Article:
There are four concentrations within the Health Sciences major: Health Assessment and Promotion, Public Health Education, Occupational Studies, and Health Studies. Each concentration prepares students to enter careers that allow them to work at a number of levels from face to face contact with individuals, groups and communities to more strategic work such as policy development. Health Promotion is a term that has been applied to a wide range of approaches to improving health of people, communities and target populations. Promoting healthy practices could occur in organizations such as schools, corporations, hospitals, or in broader settings such as advocating for effective public health policies at all government levels, or impacting the wellness and healthy lifestyles of individuals. Health Educators are an integral part of community health education programs. Health educators often work with agencies and programs dealing with substance abuse, HIV/STDs, nutrition, smoking, pregnancy, safety, and diabetes. Health educators develop educational materials, public information reports, grant proposals as well as collect and analyze data for the purposes of designing preventative health care programs. Students interested in becoming occupational therapists can choose occupational studies to prepare them for entrance into graduate level occupational therapy professional schools. Students in the Health Studies concentration gain a strong foundation of health science and it's principles in preparation for professional programs.
Common majors or minors that complement this major
Health sciences students often minor in Biology, Health Communication, Medical Spanish, Substance Abuse Intervention, or complete a pre-professional track relating to one or more professional programs.
Successful students have a keen interest in the fields of health, research techniques and the human sciences.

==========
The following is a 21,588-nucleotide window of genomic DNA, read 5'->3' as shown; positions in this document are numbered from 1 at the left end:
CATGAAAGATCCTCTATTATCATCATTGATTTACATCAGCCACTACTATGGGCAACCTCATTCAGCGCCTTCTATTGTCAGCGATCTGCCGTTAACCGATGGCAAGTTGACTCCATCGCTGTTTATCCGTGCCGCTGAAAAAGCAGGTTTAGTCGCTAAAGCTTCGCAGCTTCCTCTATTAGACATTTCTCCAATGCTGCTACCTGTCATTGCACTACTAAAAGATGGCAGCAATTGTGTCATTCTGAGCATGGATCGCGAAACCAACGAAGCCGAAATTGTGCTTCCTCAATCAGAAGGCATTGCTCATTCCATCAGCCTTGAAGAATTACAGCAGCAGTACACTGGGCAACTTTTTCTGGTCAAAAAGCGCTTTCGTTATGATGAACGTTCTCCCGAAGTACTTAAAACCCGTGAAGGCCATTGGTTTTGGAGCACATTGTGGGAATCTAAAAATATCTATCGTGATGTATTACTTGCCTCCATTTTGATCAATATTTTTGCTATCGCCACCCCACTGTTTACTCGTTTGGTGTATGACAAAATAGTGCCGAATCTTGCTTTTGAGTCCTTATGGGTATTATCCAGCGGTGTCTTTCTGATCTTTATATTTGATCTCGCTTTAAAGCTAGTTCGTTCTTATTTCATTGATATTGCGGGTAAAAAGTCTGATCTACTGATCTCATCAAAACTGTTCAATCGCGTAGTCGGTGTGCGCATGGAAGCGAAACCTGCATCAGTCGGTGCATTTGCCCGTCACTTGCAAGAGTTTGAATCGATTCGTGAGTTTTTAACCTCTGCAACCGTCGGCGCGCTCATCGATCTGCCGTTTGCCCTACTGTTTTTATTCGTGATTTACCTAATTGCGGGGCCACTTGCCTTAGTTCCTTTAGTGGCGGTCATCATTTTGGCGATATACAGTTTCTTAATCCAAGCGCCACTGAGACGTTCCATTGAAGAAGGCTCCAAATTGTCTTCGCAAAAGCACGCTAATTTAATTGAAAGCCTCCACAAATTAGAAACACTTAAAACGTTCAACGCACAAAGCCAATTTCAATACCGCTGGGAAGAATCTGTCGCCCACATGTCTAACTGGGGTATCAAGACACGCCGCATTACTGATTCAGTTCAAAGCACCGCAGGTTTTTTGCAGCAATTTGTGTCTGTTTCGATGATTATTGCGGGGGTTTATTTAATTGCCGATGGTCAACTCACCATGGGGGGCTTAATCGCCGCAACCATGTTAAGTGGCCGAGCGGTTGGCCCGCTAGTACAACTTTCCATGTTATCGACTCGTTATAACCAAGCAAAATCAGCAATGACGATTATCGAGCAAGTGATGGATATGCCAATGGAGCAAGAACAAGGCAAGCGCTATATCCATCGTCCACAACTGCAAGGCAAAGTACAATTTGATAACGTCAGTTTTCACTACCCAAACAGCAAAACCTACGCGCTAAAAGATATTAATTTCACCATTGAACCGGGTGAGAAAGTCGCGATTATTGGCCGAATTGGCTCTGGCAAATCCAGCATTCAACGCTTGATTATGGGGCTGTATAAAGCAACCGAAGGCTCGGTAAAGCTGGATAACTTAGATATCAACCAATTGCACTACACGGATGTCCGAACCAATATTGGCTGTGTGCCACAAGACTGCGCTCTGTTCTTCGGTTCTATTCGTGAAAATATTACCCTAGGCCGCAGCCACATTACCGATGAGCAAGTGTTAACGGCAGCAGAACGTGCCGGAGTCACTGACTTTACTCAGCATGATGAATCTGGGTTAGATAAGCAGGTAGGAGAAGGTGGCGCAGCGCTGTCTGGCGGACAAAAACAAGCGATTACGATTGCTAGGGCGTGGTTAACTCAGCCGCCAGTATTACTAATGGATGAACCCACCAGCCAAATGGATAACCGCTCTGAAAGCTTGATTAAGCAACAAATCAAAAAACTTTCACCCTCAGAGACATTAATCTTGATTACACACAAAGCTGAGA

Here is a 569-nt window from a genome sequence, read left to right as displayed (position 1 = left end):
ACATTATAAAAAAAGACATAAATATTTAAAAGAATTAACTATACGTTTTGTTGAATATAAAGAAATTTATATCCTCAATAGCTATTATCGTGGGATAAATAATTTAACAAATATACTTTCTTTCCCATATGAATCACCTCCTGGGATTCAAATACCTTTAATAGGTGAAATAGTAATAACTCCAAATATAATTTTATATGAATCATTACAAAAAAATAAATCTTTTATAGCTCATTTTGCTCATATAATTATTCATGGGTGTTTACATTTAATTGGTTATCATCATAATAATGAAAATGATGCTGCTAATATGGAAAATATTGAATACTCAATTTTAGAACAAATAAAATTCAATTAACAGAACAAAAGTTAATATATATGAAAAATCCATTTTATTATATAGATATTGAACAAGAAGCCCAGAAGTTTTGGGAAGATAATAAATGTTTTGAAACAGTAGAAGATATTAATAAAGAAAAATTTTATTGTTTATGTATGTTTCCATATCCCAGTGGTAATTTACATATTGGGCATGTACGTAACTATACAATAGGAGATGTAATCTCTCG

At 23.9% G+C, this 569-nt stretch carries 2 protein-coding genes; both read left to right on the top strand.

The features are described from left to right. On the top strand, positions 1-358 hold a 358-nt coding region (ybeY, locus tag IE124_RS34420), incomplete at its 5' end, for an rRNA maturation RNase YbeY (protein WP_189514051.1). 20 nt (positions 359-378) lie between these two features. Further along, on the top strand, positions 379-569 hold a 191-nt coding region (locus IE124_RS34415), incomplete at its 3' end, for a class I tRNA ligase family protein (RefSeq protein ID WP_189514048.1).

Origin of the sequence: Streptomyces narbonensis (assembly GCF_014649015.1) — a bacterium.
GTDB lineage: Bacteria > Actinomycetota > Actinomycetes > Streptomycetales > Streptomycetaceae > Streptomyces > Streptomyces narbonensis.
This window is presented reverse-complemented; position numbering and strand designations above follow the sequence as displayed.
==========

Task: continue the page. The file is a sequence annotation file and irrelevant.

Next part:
Many graduates choose typical career paths associated with this major. However, some graduates choose unrelated careers that utilize skills and experiences developed during their years in college. Keep in mind, that some fields will require graduate study or further training. The listing below offers examples of possible career paths and is not meant to be comprehensive.
Who employs graduates?
Advocacy Agencies, Colleges/Universities, Community Service Agencies, Consulting Firms, Corporate Wellness Programs, Federal/State/Local Governments, Foundations, International Health Organizations, Health Clinics, Hospitals, Managed Care Organizations, Manufacturing Companies, Medical Centers, Nonprofit Agencies, Pharmaceutical Firms, Public Health Departments, Public/Private Schools, Rehabilitation Centers, and Women’s Clinics.
Most concentrations in Health Sciences expose a student to either a practicum, field work or internship experience. Possible experiences include: field placements in hospitals and health agencies, attendance at workshops and conferences, and organizing and conducting a campus-wide wellness day. Students could also benefit from membership in professional organizations. Students should consult with the faculty coordinator of the area in which they are interested for more information.
View our list of internship coordinators for each major.
What are JMU graduates doing with this major?
Advocacy, Grant Writing, and Civic Organizations
Health Educator and Community Health Workers
Medical and Health Services Managers
Physicians and Surgeons
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A broad range of resources on career fields, internships, and job search information is also available in the Career & Academic Planning Resource Center .
A few titles from our Resource Center related to this field include:
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All rights reserved. No part of this publication may be reproduced in any form without permission from JMU Career & Academic Planning. Content for each major has been written/reviewed by faculty in the respective department and is revised each year. Requests to update content can be submitted to the Career Guide editor, Barbara Daniel.